Overall, given the long history of futility that is the pre-2013 Toronto Raptors, one might wonder if this is the most depressing Raptors season ever. It’s not the worst — by objective measures, the 16-win team and and hopeless post-Vince Carter and post-Chris Bosh seasons, when there was hardly a body on the team worth cheering for, stand out.

But in so many ways this season felt worse, on an emotional level. Playing in a pandemic, in which were all already feeling out of sorts, certainly didn’t help with that. And obviously the team playing in Florida contributed to that feeling. The season just felt draining; it was a short season, but it felt long, you know? Throw in Pascal Siakam’s early struggles and his apparent arguing with Nick Nurse, the COVID protocols, the Norman Powell trade, the “is this the end or not” for Kyle Lowry vibes, the Terence Davis situation, the centre situation, Giannis Antetokounmpo re-signing with the Bucks… yeah, I don’t know that there’s been a season that left me feeling more down in the dumps than this one.

4. Highs Amongst the Lows

That said, we can’t deny that there were a few things to cheer for in this lost season. Fred VanVleet scored 54 points in a game! Gary Trent Jr. scored 44, then three nights later buried the Wizards at the buzzer! VanVleet, Powell, Trent, Chris Boucher and Stanley Johnson all set new career-highs for points in a game (and Siakam matched his). We saw the development of some key youngsters, including Yuta Watanabe, Freddie Gillespie, and Malachi Flynn. OG Anunoby shone at both ends, guarding all five positions and flashing new offensive moves that have raised his ceiling even higher.

And we got one last season (maybe! Hopefully not!) of Kyle Lowry, who dazzled in a trade-deadline eve win against the Denver Nuggets and then roasted the Lakers in his season finale.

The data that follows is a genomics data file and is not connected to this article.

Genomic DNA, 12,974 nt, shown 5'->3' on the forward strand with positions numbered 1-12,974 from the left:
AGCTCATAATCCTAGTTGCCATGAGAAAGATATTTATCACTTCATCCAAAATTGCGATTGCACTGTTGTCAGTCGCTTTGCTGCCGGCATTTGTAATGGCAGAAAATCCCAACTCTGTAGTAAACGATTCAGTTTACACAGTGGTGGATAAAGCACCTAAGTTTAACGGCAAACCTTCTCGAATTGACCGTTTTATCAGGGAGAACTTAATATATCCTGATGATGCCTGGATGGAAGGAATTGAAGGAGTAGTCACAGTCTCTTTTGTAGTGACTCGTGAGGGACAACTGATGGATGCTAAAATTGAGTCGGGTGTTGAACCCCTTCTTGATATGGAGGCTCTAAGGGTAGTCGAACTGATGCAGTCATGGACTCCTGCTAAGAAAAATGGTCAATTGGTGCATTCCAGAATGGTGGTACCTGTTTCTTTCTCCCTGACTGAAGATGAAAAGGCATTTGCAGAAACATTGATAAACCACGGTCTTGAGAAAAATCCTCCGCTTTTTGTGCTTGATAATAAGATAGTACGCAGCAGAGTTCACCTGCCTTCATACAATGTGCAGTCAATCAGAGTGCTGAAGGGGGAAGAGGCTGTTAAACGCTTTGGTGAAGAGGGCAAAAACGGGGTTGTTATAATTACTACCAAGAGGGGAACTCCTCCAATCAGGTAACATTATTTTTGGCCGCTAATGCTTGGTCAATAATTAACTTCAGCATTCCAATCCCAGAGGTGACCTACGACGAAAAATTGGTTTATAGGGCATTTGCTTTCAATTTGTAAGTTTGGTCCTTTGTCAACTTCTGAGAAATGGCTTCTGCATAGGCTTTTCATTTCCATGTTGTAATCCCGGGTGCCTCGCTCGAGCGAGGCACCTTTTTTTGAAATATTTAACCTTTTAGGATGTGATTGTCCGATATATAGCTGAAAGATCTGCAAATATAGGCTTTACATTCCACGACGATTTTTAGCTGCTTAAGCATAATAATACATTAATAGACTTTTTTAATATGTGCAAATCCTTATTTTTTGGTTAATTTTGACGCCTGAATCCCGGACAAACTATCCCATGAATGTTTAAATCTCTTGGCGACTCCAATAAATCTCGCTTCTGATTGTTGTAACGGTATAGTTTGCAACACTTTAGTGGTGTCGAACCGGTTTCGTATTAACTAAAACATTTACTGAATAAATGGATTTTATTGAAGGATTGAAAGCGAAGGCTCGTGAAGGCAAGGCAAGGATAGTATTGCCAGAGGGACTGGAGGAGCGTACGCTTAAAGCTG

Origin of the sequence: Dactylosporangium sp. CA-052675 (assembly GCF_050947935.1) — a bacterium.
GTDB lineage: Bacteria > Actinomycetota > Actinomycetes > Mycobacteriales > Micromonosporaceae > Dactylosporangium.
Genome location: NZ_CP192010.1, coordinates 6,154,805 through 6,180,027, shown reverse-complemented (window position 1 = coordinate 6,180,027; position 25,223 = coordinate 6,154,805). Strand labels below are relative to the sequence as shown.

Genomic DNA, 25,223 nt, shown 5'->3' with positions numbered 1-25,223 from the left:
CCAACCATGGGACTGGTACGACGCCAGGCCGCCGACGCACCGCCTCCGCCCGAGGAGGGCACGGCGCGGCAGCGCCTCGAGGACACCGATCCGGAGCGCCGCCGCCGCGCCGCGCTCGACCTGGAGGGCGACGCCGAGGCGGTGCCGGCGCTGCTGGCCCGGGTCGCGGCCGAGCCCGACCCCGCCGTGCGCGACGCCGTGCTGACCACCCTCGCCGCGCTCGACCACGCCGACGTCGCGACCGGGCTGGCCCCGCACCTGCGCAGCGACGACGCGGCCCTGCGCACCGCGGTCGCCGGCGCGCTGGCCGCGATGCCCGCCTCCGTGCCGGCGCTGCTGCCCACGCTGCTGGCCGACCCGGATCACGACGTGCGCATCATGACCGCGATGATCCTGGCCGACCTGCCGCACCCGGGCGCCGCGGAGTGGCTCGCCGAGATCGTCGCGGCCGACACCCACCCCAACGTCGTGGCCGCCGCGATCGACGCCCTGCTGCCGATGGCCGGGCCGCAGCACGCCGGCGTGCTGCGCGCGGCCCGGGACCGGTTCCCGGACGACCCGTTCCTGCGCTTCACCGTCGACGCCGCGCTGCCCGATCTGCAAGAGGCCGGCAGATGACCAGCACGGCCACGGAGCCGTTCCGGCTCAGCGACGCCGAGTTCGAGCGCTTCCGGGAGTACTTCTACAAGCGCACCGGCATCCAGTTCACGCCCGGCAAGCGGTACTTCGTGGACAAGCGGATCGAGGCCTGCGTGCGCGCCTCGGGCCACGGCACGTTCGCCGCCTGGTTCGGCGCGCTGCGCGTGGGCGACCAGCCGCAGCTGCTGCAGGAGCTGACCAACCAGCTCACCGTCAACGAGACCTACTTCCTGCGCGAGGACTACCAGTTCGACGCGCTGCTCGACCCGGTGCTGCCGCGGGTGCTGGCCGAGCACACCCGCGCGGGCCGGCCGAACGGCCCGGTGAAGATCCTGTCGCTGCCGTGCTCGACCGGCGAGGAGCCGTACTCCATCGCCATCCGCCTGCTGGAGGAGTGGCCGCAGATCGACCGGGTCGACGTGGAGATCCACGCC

The season was a dark one, but you have to find those moments of light where you can.

5. Cloudy Future

The 2021 offseason remains shrouded in mystery for the Raptors. This is nothing new; in 2018, there was the Dwane Casey question, in 2019, there was the Kawhi Leonard question, and in 2020 there was the Gasol-Ibaka question (and tangentially, the Antetokounmpo question).

But this year, things seem even more murky. There’s Lowry’s free agency of course, and perhaps more importantly, Masai Ujiri’s. There are several players on non-guaranteed or partially-guaranteed contracts, including Aron Baynes, Rodney Hood, Freddie Gillespie, DeAndre’ Bembry, Yuta Watanabe and Paul Watson. Gary Trent is a restricted free agent, and the Raptors won’t want losing him to be the outcome of the Powell trade. Khem Birch wants to come back, it seems, but as someone wise said just yesterday, money talks and years talk, and Birch might get more lucrative offers elsewhere.

Then there’s the lottery and the draft, something the Raptors haven’t prepared for in a while, and oh yeah, the small matter of whether or not the team can play in Toronto next season.

That’s a lot of dominoes to fall. This offseason might end up being more interesting than the 2020-21 season itself was.

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As we wrap up, it’s important to remember how lucky we are as Raptors fans. Time moves quickly and June 2019 feels it was a million years ago. But the Raptors are still only two years removed from winning the NBA title and one year removed from the most joyous victory lap you’ll likely ever see.

Remember the good times! Cherish them, because a season like this is always a possibility.